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Printed from https://www.writing.com/main/view_item/item_id/1603249-Cant-Take-It-With-You
by Xylch
Rated: 13+ · Short Story · Comedy · #1603249
A man finds out what it is like to leave all his money behind.
There was nothing unusual about that fateful morning to warn Oswald of his approaching doom. He had stopped to buy a large espresso at Java Joe's Caffeinorium, the same as he did most mornings. When he got to his cubicle, he set the coffee on his desk and turned on his computer. This was so routine, he was hardly aware of doing it.

Oswald had just sat down, when Mittersen came over and asked for the quarterly profit analysis. Mittersen always tried to use other people's work instead of doing his own, so this did not seem out of the ordinary. As he spun around to get the report for Mittersen, Oswald knocked over his coffee. It was messy, but Oswald was prepared this sort of thing. He kept a roll of paper towels in a desk drawer, so he quickly tore off a few sheets and began wiping up the spill. He never suspected there was an exposed wire underneath his computer or that when the spilled coffee reached it, the current it conducted would electrocute him.

The next thing he knew, he seemed to be in some kind of tunnel, shuffling along towards the light at the end of. Eventually, he came out of the tunnel and found himself in a large plaza, surrounded by tall, gray buildings. There were a large number of people coming out of the tunnel. Some just wandered about in a daze, but most of them were forming a long line, so Oswald went over and joined it.

The line moved very slowly and Oswald had been it it for what seemed to be hours, when he heard someone call him. He had an usually long face and bushy black eyebrows, so he was easy to pick out, even in a crowd.

"Oswald? Oswald Dunderwick, is that you?"

He looked towards the voice and saw a young woman walking by with a pair of brown grocery bags in her arms. He nodded and she came over next to him.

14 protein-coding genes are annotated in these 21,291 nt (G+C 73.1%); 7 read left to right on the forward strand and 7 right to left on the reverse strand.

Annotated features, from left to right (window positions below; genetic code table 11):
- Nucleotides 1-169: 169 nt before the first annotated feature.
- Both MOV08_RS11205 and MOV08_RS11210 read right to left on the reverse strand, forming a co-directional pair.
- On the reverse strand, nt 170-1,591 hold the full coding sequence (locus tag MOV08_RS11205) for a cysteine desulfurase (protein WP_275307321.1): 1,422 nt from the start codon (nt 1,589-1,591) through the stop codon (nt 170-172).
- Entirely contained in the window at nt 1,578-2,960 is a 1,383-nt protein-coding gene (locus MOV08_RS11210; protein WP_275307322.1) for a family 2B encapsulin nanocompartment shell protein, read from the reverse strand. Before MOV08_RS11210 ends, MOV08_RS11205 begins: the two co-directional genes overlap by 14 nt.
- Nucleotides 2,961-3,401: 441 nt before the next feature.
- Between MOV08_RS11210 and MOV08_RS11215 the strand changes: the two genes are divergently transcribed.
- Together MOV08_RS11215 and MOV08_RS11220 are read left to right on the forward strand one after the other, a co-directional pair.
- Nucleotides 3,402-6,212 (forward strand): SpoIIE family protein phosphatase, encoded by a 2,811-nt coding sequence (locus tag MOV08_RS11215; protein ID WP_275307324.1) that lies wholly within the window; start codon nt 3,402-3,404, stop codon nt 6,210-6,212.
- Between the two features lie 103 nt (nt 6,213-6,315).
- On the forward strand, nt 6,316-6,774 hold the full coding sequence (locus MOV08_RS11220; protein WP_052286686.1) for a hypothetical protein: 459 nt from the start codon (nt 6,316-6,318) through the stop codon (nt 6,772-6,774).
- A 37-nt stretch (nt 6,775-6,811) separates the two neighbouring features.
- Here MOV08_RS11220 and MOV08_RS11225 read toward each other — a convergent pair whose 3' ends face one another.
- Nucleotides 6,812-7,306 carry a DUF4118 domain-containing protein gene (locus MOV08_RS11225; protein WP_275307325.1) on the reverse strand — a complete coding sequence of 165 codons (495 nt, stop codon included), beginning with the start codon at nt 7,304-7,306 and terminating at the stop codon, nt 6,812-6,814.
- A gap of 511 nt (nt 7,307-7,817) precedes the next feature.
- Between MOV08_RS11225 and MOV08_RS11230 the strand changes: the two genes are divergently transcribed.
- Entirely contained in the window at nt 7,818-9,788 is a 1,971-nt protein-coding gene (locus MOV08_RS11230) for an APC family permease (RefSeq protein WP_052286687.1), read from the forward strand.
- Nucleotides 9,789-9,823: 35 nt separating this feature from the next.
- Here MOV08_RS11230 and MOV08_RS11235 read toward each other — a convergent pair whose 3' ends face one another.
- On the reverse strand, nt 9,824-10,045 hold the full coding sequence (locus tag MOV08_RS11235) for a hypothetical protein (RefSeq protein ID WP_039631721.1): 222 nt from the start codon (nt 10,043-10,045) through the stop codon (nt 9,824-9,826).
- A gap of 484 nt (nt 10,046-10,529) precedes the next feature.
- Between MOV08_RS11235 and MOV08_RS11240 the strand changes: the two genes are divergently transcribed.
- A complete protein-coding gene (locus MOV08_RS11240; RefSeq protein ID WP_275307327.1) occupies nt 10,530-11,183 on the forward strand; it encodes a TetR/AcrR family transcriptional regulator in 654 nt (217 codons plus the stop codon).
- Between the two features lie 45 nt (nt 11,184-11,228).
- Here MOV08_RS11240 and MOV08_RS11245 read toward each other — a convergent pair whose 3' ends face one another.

"You must've just got here. You remember me, don't you? Kellie Ferris. I used to work in the budget office at Graebocks with you.

The woman did look like the woman she claimed to be, a round face with oversized glasses resting on a long pointed nose. She had Kellie's mousey brown hair and the hips that were much too wide for her small chest, but Oswald was puzzled. "I thought you died last year? That's what they told us at work. Some accident at home."

Kellie nodded. "That's right."

"You're dead?"

She laughed, "Yeah, we all are."

Oswald shook his head. "No, I can't be."

"Must've happened real suddenly, huh? Me too." Kellie studied Oswald and sniffed a couple times. "Your hair looks a little frizzed and you smell a bit roasted, so I'd guess you were electrocuted." She tilted her head towards the other people in line. "Of course, even the ones who see it coming are a little disoriented when they get here."

"And where are we?"

"Hereafter City. Kind of a dumb name, but that's what they call it."

He did not want to believe it, but Oswald knew she was telling the truth. He had died. "Shouldn't there be people here to greet me?"

"Kellie smiled at him. "I'm here. Does that count?"

"I suppose, I was expecting..."

"Someone besides an old coworker you hardly ever talked to?"